The Ghana Non-Communicable Diseases Alliance (GhNCDA) has urged the government to levy hefty charges on Sugar-Sweetened Beverages (SSBs) in order to reduce their consumption.
According to the organisation, imposing taxes on the commodity will raise the price and discourage people from consuming such sugary products.
GhNCDA said non-communicable diseases including obesity, diabetes, kidney disease, and cardiovascular disease, among others, kill around 40,000 Ghanaians per year.
Excessive consumption of sugar-sweetened beverages is one of the leading causes of NCDs worldwide, according to experts.
Speaking to journalists during a public discussion on SSBs at the Wesley College of Education in Kumasi, Dr. Beatrice Wiafe Addai, Chairperson of the GhNCDA, said that according to research, many sugary drinks might do more harm than benefit and that it is critical to minimise their usage.
“We are asking the government to tax these SSBs, and whatever taxes they get can be used to support the health sector, so that those who are already diagnosed with cancer, diabetes, hypertension, and strokes can get some treatment,” she explained.
Dr. Wiafe-Addai also indicated that countries like Australia, have begun imposing a taxing policy on SSBs, which is generating positive outcomes, and that the government of Ghana should follow suit.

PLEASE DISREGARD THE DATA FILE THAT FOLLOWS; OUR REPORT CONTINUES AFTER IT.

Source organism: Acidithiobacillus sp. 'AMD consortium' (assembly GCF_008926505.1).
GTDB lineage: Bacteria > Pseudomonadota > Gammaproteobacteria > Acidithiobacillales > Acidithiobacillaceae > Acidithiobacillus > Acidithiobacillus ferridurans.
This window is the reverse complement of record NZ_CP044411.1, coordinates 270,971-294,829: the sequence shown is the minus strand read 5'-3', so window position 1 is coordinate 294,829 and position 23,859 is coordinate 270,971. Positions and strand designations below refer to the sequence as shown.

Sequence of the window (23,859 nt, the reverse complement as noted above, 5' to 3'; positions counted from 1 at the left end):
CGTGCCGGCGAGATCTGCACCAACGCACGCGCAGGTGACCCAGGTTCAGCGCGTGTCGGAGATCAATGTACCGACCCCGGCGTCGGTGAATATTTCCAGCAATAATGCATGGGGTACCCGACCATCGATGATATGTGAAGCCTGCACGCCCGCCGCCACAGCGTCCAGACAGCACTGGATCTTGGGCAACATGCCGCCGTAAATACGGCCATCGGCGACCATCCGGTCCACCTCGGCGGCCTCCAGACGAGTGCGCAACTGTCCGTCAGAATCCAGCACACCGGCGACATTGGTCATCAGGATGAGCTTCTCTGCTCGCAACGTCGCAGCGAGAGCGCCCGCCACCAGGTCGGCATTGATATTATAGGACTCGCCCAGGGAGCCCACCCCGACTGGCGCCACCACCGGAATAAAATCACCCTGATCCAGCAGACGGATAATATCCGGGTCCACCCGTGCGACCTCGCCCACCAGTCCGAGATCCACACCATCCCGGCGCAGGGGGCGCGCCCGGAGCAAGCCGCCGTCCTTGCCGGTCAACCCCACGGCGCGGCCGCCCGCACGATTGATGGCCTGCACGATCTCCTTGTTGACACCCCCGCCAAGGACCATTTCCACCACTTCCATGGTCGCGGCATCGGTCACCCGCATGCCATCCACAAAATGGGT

She stated that while employment may be lost, companies can remain in business by producing low-sugar drinks.
Mrs. Efua Owusu- Ansah, Principal Dietician at the Komfo Anokye Teaching Hospital, said the number of diabetic patients in several Ashanti hospitals is mind-boggling and that immediate action is needed to stem the tide.
She stated that, while unofficial, statistics from the Komfo Anokye Teaching Hospital show that more than 4,000 diabetic cases have been recorded so far in 2022, with the numbers at the Tafo Government Hospital being even higher.
“2022 has not ended, but Komfo Anokye alone is passing 4,000 people coming in with diabetes. Tafo government hospital is recording even more diabetic cases than what we are seeing. This is just at the diet therapy clinic. This is not even at the main diabetes clinic,” she said.
She said with the main diabetes clinic it will be more.
The event, themed “Sugar Sweetened Beverages and Its Public Health Implications,” was held in partnership with the Advocacy for Health (A4H), the Ghana Public Health Association and among others.